Yanchep National Park
Yanchep National Park is a large park (2,799 hectares), situated 48 km north of Perth, on the Wanneroo – Lancelin Road. The Park contains seven vegetation communities, four wetlands that have had little modification, and over 1000 caves, all of which provide a wide range of habitats for a variety of fauna. It is an important conservation area on the Swan Coastal Plain.
The northern and western ends of the Park retain major conservation values and show a range of landscape forms, from tall tuart forest, lush wetland vegetation, and mixed banksia and kwongan heath on the uplands. Wildflowers are prolific in Spring and early Summer.
Nestled in tuart and banksia woodlands, the park is home to many different water and bush birds including grebes, swans, pelicans, cormorants, egrets, kingfishers, parrots, wrens and honeyeaters. Endangered Carnaby’s cockatoos are a spectacular daily sight. Western Grey kangaroos are commonly seen on the walk trails or grazing on the lawns and golf course.
Yanchep National Park provides an important example of the Swan Coastal Plain habitat types; more so given the loss of much of the natural encvironment of the Swan Coastal Plain to urbanisation and agriculture. Many other wetlands on the Swan Coastal Plain have either been filled in, or modified and subjected to pressures such as pollutants and clearing. Yanchep NP is a Bush Forever site. Bush Forever Site Description
Wetlands are a key feature of Yanchep National Park. The key wetlands are three permanent lakes (Loch McNess, Yonderup Lake and Wilgarup Lake) and a swamp in the north-east of Ridges State Forest, all of which are fresh, as well as Pipidinny Swamp, close to the south-west boundary.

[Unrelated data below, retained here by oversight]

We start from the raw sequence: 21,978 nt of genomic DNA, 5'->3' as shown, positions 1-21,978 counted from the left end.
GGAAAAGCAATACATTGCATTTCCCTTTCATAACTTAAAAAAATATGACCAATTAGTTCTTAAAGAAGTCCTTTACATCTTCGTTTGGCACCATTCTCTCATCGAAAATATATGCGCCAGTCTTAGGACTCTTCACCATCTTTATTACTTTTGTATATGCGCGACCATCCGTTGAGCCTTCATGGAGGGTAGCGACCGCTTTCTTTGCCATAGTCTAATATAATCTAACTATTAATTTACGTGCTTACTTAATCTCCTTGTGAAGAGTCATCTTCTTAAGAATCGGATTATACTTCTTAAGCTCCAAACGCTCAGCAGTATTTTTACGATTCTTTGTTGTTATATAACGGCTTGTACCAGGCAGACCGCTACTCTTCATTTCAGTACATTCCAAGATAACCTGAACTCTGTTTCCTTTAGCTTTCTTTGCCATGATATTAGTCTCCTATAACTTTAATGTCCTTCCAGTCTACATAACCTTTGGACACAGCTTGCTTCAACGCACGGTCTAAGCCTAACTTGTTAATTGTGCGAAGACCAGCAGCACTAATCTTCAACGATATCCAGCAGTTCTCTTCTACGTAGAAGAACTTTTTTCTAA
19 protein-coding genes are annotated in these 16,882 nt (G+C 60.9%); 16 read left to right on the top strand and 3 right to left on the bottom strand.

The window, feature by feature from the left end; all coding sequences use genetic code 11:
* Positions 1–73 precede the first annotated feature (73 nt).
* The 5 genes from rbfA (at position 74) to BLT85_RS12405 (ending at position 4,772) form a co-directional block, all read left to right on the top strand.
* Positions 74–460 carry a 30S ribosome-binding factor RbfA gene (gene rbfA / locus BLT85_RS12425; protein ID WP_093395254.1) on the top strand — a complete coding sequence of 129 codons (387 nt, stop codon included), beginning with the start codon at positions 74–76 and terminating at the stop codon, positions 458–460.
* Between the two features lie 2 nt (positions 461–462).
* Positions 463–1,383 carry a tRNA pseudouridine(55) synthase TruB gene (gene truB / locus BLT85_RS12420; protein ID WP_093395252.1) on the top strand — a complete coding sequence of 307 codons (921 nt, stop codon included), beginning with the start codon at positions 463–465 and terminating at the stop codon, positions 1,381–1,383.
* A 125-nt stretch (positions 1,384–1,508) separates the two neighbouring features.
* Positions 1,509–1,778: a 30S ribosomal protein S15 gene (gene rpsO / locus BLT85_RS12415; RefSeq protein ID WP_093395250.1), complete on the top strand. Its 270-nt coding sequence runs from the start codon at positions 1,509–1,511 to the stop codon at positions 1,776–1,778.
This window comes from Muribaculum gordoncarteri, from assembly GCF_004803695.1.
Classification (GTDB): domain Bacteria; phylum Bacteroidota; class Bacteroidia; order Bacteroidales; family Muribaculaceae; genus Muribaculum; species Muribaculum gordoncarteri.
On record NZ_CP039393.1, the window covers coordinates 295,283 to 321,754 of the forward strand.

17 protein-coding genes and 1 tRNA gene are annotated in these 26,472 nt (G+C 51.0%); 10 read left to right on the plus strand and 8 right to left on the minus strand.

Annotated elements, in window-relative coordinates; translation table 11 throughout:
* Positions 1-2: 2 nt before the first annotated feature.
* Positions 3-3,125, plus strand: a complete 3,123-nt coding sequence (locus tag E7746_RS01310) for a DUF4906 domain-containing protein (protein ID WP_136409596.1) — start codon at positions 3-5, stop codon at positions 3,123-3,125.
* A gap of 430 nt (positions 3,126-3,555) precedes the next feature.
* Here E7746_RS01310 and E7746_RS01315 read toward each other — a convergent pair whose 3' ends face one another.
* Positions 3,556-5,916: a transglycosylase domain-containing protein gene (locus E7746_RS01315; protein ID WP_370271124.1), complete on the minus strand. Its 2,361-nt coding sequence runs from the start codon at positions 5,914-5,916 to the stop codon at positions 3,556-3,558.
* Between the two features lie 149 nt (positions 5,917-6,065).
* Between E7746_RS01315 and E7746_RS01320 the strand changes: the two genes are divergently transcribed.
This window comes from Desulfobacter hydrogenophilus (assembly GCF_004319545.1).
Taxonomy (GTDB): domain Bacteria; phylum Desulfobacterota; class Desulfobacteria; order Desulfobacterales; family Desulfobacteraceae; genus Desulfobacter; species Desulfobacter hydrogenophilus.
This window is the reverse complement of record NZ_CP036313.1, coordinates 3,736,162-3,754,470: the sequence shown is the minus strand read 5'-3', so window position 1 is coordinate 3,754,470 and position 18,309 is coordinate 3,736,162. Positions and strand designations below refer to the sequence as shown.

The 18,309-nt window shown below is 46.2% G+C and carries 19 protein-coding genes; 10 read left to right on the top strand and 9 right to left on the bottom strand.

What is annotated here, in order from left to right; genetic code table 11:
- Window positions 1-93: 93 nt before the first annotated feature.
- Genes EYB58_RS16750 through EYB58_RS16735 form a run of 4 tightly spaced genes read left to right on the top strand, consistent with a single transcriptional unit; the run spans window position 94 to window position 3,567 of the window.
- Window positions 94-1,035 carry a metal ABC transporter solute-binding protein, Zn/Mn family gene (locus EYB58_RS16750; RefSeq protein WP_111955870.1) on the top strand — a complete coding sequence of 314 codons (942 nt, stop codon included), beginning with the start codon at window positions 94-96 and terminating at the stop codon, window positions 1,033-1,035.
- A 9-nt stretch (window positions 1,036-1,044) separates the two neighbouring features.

Loch McNess has three well defined sections that differ in their vegetation types. Its total wetland area is 255 ha and comprises a sedge complex (149.3 ha), Swamp Banksia/Paperbark (56.6 ha) and open water (49.5 ha).
North Loch McNess, compared with other metropolitan lakes, is relatively natural due to lack of modification (little or no clearing of vegetation has occurred and it has none of the impacts associated with urban or rural development). The lake appears shallow but the bottom is actually an unconsolidated peat mat through which water flows to a depth of about 6 m. In summer, some of the shallower areas dry out. A dense growth of sedges covers much of the lake.
Yonderup Lake Loch McNess is believed to overflow into Lake Yonderup. This lake has seasonal variations in water level annually by 0.6 to 0.8 m. There is a variety of habitats which support a diversity of fauna, particularly birds.
Wilgarup Lake This wetland (16.8 ha) is more a swamp than a lake, and does not have as wide a range of habitats as the two other lakes, but is less disturbed.
Yanchep National Park has many visitor facilities and great walking opportunities abound. There are nine established walk trails including the more challenging Ghosthouse Walk.
Over 250 000 visitors per year visit Yanchep National Park, the highest number of visitors to any single area of a national park in the State. Visitors can participate in many activities including rowing on Loch McNess, picnicking and walking along the nature trails.